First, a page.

What is Medical Tourism? Quite simply, it's the practice of traveling beyond your country's borders to other areas of the world to seek medical treatment. Typically, medical travel involves traveling from first-world nations (primarily U.S. and Europe) to less developed parts of the planet. Thailand, India, Mexico and Costa Rica are among the more popular tourist destinations.
As for why people are willing to travel to seek treatment, the fact is medical tourism makes a lot of sense.
These destinations can offer care at equal or higher levels than "western" standards, at far more attractive rates even when you include the costs of travel (and that's for insured patients), and to top it all off, you can enjoy a restful stay in an exotic destination.
The risks, such as they are, are also fairly obvious. There's the unfamiliarity of the unknown (new country, foreign language) and the fear that, if anything goes wrong, a patient won't have any recourse to recover the money they spent or seek legal recourse.
Medical Tourism in Puerto Rico
Which brings us to Puerto Rico. As a rising player in the medical travel niche, Puerto Rico can offer advantages that virtually no other country can match. For one, American travelers aren't really going away from home. For another, Puerto Rico is close enough to the U.S. to be no more than a weekend trip for an outpatient procedure or a Caribbean sun-kissed stay escape for a few days.
But the appeal of the island as a medical travel destination goes beyond these basic benefits.
Why Puerto Rico
A manageable flight from most airports in the U.S., Puerto Rico offers the perks of near-perfect weather most of the year, no passport required for American travelers, and an English-speaking community (particularly when it comes to medical staff).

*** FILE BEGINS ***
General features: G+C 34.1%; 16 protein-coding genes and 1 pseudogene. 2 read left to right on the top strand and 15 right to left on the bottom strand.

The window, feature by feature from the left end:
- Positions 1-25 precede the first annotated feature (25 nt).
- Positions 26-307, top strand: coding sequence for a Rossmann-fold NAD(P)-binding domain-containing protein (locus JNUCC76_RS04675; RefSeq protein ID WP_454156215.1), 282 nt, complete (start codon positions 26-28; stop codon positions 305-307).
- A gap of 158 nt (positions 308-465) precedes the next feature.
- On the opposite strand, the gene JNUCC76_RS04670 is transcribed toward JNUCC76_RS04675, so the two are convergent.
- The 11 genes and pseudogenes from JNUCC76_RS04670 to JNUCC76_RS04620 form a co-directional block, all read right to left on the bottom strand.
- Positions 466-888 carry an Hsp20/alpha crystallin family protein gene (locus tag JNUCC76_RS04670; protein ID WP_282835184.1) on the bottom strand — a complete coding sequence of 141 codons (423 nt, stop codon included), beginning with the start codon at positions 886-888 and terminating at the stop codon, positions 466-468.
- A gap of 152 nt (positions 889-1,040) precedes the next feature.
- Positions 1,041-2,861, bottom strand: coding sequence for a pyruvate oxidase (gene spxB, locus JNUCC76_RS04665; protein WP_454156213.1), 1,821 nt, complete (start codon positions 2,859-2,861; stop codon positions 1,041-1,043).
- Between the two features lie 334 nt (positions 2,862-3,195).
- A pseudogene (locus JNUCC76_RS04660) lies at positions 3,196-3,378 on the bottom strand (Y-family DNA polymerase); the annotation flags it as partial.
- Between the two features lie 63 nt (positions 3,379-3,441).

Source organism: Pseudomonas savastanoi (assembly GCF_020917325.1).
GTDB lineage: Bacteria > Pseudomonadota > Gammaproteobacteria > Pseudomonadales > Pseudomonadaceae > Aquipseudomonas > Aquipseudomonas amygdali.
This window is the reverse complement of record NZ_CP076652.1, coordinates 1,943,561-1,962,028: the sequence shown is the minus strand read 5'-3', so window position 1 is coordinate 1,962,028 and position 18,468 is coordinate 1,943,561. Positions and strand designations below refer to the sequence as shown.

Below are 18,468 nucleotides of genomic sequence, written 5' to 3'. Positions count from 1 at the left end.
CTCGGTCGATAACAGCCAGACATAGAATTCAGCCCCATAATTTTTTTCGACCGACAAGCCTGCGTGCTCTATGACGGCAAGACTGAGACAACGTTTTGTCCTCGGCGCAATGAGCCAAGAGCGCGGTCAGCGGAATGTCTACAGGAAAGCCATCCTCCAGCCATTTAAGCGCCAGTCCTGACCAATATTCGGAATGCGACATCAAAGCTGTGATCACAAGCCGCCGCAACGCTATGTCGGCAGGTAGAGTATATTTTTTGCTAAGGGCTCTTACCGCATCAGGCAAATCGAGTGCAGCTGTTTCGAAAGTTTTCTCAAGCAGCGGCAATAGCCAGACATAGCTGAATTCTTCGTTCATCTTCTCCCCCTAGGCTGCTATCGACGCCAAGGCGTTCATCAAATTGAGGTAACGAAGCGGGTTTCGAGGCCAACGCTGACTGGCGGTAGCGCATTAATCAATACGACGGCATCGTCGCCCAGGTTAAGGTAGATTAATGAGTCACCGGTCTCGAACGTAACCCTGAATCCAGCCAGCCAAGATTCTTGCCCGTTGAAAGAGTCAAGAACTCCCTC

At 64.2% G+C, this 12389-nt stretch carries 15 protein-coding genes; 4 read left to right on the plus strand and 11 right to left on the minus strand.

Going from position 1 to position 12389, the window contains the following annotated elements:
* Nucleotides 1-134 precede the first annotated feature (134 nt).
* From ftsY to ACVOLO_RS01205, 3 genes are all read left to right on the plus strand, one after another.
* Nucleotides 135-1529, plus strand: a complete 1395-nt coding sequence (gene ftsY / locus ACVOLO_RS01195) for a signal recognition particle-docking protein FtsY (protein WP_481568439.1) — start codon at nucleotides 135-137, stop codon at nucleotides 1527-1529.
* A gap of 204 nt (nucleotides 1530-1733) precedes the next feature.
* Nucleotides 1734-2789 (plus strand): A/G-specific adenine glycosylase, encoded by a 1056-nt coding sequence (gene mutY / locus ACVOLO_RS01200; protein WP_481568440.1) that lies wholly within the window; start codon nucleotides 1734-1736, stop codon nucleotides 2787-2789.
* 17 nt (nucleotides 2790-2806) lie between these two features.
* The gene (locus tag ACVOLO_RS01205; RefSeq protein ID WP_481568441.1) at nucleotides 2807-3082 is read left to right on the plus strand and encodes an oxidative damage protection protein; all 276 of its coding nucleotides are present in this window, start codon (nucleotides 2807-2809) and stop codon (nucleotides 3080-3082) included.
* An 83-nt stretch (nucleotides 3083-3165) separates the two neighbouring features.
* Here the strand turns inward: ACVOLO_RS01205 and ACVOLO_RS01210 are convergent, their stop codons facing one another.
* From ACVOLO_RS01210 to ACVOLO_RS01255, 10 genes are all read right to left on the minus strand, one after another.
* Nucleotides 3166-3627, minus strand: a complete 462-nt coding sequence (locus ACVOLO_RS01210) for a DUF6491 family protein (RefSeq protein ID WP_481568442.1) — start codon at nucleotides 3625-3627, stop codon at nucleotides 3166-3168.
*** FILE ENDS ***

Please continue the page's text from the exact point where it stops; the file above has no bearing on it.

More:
Among the services you can get here (for up to 80 percent less than the same procedure in the U.S.) are orthopedic surgery, cardiovascular disease treatment, oncology and neurology. And, because it's a U.S. territory, hospitals in Puerto Rico must comply with U.S. standards. Finally, doctors in Puerto Rico must be board-certified, so American patients can rely on the quality of the treatment they receive. For far less.
The Puerto Rico Tourism company reports that the island has over 70 hospital facilities, and six projects are underway to integrate hotel and hospital facilities. Two outstanding examples of the quality of medical care here are the Ashford Presbyterian Community Hospital, known affectionately as El Presby, smack in the middle of the hip Condado neighborhood of San Juan and walking distance to beachfront hotels like the San Juan Marriott Resort & Stellaris Casino, and the Centro Médico in Río Piedras, San Juan. This modern facility combines numerous hospitals and facilities, including oncology, cardiovascular and pediatric centers.
Of course, one of the most alluring reasons to travel for your medical needs is the chance to enjoy a much-needed holiday after you're discharged.
And Puerto Rico offers plenty of options for leisure, rest and relaxation. Start with over 300 beaches facing the Atlantic or the Caribbean (you can choose) upon which you can soak in the sun and listen to the therapeutic lull of the surf. The soothing greenery of El Yunque can be enjoyed even if you're not up for a hike in the forest. And if it's retail therapy you need to help you heal, you won't need to leave San Juan.
It's not hard to come up with reasons to visit Puerto Rico. And it's certainly not hard to imagine why this island is becoming a popular choice for medical travelers. Cheaper care, U.S.-standards of care, the indolent warmth of the Caribbean, and you can leave your passport at home. What more could you ask for?